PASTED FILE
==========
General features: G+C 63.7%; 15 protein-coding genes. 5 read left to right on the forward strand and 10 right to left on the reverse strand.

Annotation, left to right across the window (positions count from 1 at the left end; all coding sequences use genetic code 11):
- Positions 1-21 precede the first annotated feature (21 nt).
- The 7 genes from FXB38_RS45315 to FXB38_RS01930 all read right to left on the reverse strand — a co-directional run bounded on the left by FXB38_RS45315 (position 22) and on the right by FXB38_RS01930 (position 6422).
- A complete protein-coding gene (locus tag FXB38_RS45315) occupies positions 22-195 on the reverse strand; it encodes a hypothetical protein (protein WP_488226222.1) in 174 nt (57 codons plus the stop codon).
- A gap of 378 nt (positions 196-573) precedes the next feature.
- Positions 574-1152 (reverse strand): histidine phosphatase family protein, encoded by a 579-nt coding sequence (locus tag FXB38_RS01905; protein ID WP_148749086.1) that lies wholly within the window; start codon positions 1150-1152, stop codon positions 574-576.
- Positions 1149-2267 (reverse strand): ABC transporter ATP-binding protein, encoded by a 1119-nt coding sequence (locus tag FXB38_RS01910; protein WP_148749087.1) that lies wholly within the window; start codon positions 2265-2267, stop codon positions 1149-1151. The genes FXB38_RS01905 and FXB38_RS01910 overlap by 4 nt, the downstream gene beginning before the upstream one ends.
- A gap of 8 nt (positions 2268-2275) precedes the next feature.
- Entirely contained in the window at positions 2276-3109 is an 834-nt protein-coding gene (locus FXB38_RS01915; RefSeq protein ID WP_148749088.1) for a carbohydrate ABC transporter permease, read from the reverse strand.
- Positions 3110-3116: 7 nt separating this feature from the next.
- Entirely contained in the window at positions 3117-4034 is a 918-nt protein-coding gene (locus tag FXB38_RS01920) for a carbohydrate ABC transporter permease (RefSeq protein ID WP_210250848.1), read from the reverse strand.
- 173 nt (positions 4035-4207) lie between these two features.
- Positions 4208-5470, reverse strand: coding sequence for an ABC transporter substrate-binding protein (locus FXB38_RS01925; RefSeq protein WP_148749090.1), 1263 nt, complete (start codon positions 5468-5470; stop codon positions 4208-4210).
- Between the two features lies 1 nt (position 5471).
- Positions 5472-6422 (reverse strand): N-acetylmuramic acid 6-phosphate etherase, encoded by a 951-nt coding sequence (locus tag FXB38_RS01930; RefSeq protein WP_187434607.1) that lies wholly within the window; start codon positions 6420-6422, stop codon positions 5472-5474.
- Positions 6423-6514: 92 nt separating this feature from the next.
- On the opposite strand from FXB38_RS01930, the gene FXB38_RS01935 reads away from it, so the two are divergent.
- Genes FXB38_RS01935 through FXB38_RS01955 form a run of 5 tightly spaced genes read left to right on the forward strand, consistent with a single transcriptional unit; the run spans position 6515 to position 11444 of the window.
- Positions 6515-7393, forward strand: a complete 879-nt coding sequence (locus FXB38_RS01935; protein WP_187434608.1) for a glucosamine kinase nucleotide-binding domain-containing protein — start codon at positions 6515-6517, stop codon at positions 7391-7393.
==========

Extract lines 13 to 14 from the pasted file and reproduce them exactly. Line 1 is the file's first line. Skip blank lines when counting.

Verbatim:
- 173 nt (positions 4035-4207) lie between these two features.
- Positions 4208-5470, reverse strand: coding sequence for an ABC transporter substrate-binding protein (locus FXB38_RS01925; RefSeq protein WP_148749090.1), 1263 nt, complete (start codon positions 5468-5470; stop codon positions 4208-4210).